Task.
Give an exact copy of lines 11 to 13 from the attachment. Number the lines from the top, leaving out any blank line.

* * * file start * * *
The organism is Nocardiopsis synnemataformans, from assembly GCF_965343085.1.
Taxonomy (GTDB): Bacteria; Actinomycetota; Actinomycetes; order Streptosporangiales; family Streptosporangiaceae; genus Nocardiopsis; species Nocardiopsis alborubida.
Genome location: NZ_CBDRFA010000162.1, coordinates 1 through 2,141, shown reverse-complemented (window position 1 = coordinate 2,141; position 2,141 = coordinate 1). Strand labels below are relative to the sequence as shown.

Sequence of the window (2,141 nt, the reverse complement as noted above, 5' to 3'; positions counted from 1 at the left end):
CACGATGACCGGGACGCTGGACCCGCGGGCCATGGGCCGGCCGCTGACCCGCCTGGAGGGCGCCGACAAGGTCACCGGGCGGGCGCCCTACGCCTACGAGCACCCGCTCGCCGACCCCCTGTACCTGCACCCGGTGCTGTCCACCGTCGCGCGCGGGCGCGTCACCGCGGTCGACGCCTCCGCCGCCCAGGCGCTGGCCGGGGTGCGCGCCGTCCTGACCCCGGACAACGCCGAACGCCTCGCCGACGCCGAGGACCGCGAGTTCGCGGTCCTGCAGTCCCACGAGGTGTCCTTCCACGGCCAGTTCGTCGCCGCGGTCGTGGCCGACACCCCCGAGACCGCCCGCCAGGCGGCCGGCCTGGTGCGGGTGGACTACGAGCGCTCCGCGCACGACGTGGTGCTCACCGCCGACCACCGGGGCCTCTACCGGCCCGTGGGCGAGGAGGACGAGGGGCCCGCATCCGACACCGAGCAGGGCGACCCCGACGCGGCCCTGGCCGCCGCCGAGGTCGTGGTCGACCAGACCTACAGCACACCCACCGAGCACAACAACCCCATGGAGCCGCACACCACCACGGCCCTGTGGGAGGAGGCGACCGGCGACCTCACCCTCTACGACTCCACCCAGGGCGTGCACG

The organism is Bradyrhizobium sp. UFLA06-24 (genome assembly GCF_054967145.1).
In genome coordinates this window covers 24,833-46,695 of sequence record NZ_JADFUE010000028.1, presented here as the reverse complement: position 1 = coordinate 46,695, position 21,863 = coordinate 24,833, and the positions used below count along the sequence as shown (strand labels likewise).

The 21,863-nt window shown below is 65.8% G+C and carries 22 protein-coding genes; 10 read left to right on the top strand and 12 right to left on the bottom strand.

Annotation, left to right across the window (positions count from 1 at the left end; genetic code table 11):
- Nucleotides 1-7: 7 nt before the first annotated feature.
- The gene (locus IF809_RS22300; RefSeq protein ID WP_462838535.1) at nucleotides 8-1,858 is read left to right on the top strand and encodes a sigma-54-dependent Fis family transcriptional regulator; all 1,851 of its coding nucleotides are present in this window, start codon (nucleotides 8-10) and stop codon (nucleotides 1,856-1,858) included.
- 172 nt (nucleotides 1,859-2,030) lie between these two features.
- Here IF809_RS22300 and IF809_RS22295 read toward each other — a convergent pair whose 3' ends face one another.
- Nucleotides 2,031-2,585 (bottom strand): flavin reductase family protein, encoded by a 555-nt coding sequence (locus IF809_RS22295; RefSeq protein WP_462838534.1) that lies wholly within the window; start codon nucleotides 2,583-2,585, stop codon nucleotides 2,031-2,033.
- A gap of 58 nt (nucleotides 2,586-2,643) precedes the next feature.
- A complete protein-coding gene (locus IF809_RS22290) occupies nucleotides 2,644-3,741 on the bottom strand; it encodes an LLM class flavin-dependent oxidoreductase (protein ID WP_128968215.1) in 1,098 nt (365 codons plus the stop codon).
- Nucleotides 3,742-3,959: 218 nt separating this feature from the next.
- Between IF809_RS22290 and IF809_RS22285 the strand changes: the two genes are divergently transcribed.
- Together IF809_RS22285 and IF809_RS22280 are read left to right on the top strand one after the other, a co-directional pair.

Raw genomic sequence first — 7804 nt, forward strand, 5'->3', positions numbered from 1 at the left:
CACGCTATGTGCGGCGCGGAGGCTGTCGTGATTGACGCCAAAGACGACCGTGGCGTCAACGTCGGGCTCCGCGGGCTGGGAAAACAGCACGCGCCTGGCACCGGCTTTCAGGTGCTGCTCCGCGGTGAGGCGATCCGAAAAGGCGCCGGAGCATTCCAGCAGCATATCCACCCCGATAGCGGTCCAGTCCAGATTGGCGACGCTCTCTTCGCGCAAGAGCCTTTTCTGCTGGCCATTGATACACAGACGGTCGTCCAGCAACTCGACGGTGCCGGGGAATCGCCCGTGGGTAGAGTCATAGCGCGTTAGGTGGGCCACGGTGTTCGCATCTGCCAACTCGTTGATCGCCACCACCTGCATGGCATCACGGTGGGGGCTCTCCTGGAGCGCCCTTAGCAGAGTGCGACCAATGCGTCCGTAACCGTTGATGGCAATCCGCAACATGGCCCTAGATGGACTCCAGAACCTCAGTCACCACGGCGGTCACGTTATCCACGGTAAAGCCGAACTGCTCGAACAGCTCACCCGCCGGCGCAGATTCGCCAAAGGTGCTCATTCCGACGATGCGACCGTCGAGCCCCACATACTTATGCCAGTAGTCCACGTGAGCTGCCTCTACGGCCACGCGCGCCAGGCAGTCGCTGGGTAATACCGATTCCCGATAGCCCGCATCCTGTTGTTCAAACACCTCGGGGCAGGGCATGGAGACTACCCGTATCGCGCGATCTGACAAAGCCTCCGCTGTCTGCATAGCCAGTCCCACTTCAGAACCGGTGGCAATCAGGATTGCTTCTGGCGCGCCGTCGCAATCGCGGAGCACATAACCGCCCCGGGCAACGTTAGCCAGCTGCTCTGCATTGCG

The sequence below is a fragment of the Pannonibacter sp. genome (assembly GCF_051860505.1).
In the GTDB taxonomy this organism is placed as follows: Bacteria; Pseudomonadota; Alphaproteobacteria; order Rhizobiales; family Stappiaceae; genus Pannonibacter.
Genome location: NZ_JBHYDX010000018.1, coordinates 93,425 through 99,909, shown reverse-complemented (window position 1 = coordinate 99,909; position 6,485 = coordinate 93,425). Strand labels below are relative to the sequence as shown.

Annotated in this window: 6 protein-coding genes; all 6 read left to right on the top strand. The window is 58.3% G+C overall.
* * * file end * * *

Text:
- The gene (locus IF809_RS22300; RefSeq protein ID WP_462838535.1) at nucleotides 8-1,858 is read left to right on the top strand and encodes a sigma-54-dependent Fis family transcriptional regulator; all 1,851 of its coding nucleotides are present in this window, start codon (nucleotides 8-10) and stop codon (nucleotides 1,856-1,858) included.
- 172 nt (nucleotides 1,859-2,030) lie between these two features.
- Here IF809_RS22300 and IF809_RS22295 read toward each other — a convergent pair whose 3' ends face one another.